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EDITORIAL: Cheers & Jeers Feb. 22

Dr. Janice Fitzgerald, Newfoundland and Labrador’s chief medical officer of health, says people need to understand is that the COVID-19 vaccine is safe, being approved through the same rigorous protocols that all vaccines have been approved through. SaltWire Network file photo
Dr. Janice Fitzgerald, Newfoundland and Labrador’s chief medical officer of health. — Telegram file photo

Cheers: to good ideas and public support. The push to have the new core science building at Memorial University named after Chief Medical Officer of Health Dr. Janice Fitzgerald has now gained national attention — from a company that specializes in online petitions. Change.org is now pointing out that one of their petitions “calling for the new core science building at Memorial University to be named the ‘J. Fitzgerald Building’ has gained over 23,000 signers.” (It was up over 24,000 by Friday morning.) If Fitzgerald’s quiet professionalism and past reticence to be the centre of attention is any measure, she probably wouldn’t publicly back a plan to name a building after her — heck, she’d probably turn around and suggest that the university should sell the naming rights and give the money to local food banks. In these difficult times, we’re lucky to have her.

Cheers: to picking good references. So, this news release popped into the e-mail inbox earlier this week. “SNC-Lavalin Group Inc. (TSX: SNC) has been awarded an engineering services contract for three hydroelectric projects from Rye Development, LLC to add powerhouses to the existing dam and lock facilities at each of the sites, which are owned by the U.S. Army Corps of Engineers.” The engineering firm says it’s the company’s first hydroelectric engineering services contract in the United States, with all three projects in Pennsylvania. The news release continues: “Previous hydroelectric projects include: John Hart Generating Station Replacement, Waneta Expansion, Jimmie Creek, Site C, Karebbe, Chute a Caron Dam and Muskrat Falls.” Might not want to be boasting about that last one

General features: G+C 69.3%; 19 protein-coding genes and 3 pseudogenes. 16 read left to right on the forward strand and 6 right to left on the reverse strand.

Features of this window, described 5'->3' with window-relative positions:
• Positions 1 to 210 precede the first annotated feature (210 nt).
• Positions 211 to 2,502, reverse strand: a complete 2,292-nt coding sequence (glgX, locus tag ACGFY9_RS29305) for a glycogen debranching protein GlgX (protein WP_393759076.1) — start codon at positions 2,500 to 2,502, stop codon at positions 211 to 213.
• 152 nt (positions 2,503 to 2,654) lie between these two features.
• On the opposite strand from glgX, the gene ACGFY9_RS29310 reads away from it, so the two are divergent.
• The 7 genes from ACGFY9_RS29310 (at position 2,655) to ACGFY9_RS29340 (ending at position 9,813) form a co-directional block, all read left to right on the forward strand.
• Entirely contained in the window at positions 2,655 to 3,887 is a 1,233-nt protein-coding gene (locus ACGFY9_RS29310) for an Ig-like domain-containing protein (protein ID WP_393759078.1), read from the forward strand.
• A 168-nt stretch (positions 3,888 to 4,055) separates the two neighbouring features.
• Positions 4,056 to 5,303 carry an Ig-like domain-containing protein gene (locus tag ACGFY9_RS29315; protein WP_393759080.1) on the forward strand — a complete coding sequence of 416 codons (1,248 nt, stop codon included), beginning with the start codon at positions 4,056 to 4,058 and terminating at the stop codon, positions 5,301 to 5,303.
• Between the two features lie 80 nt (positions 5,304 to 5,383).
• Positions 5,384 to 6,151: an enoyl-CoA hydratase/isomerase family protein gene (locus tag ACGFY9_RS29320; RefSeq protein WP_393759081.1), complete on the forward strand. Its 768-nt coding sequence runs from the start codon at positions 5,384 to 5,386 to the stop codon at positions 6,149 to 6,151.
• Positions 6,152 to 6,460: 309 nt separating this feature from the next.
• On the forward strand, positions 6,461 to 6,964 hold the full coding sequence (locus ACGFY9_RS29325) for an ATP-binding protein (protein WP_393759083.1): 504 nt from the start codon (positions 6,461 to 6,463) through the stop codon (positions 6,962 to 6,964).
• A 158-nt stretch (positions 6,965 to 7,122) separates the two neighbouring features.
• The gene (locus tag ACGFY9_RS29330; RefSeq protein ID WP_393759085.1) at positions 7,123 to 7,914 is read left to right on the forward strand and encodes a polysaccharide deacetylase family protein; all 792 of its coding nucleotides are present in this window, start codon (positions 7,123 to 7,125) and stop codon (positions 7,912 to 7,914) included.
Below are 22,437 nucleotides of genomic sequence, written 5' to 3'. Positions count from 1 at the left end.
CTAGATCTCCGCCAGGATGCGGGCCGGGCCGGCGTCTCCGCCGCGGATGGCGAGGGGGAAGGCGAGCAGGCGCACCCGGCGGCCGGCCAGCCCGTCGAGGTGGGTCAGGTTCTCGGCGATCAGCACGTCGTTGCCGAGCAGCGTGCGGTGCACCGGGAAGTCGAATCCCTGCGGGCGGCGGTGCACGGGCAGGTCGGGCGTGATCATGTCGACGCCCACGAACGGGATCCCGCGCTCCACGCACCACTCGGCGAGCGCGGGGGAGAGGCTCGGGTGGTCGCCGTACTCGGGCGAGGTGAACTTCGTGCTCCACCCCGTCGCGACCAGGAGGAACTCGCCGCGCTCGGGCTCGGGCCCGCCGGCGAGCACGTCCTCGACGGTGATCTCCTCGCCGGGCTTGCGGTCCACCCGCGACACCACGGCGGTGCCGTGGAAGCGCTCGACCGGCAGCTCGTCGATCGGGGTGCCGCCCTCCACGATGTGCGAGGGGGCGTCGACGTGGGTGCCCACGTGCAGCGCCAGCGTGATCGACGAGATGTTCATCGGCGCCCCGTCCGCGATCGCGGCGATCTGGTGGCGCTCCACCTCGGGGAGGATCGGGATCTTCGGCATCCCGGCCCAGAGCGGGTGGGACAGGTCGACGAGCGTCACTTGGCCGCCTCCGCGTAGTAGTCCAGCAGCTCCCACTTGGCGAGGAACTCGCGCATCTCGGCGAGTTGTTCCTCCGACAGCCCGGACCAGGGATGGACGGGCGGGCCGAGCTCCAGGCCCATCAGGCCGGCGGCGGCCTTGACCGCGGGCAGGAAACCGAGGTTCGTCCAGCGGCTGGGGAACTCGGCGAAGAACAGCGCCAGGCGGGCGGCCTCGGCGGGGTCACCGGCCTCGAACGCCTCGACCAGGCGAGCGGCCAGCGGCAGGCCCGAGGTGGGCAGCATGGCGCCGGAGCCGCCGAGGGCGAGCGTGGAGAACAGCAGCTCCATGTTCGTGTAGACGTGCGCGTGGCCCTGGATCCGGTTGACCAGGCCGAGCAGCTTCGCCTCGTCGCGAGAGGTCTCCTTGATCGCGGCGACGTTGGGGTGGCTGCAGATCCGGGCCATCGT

Jeers: to a difficult numbers game. As we stay at pandemic Alert Level 5 and the numbers of direct contacts and people in isolation as a result of COVID-19 continue to grow, a sticky problem is developing in the world of staffing. Health-care workers potentially exposed to the virus, not at work but in the community, have at times numbered more than 500 across the province, causing problems for filling shifts. But there’s an even more complicated situation in smaller workforces: there is just one firefighter in the St. John’s Regional Fire Department who has tested positive for COVID-19, but there were, on Friday, 51 firefighters in isolation, 27 because of possible exposure to the infected firefighter and the rest due to other potential contacts with COVID-19 cases. And replacing them isn’t just difficult — it’s close to impossible. Trained front-line workers aren’t something you just pick up off the shelf at a moment’s notice — and when a significant number of them have to self-isolate, it’s not for a day or two, either. Right now, the fire department says the shortage isn’t affecting service. But this is a long haul, folks.

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